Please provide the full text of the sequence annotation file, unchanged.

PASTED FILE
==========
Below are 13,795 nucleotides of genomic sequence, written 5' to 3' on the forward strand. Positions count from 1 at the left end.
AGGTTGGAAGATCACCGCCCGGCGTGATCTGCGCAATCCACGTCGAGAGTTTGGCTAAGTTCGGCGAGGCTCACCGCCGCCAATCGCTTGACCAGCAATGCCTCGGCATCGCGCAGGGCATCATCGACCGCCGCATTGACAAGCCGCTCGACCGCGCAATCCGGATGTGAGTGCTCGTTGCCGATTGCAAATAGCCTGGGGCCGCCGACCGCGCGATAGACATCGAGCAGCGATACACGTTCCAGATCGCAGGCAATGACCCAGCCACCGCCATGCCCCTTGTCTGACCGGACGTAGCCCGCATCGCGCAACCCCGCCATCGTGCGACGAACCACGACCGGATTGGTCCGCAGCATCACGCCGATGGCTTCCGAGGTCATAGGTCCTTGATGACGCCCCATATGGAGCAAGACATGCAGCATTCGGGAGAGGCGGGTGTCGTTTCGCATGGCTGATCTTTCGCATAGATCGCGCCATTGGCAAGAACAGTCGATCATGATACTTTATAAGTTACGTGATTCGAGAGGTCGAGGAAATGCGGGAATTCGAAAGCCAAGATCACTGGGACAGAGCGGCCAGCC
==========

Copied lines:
Below are 13,795 nucleotides of genomic sequence, written 5' to 3' on the forward strand. Positions count from 1 at the left end.
AGGTTGGAAGATCACCGCCCGGCGTGATCTGCGCAATCCACGTCGAGAGTTTGGCTAAGTTCGGCGAGGCTCACCGCCGCCAATCGCTTGACCAGCAATGCCTCGGCATCGCGCAGGGCATCATCGACCGCCGCATTGACAAGCCGCTCGACCGCGCAATCCGGATGTGAGTGCTCGTTGCCGATTGCAAATAGCCTGGGGCCGCCGACCGCGCGATAGACATCGAGCAGCGATACACGTTCCAGATCGCAGGCAATGACCCAGCCACCGCCATGCCCCTTGTCTGACCGGACGTAGCCCGCATCGCGCAACCCCGCCATCGTGCGACGAACCACGACCGGATTGGTCCGCAGCATCACGCCGATGGCTTCCGAGGTCATAGGTCCTTGATGACGCCCCATATGGAGCAAGACATGCAGCATTCGGGAGAGGCGGGTGTCGTTTCGCATGGCTGATCTTTCGCATAGATCGCGCCATTGGCAAGAACAGTCGATCATGATACTTTATAAGTTACGTGATTCGAGAGGTCGAGGAAATGCGGGAATTCGAAAGCCAAGATCACTGGGACAGAGCGGCCAGCC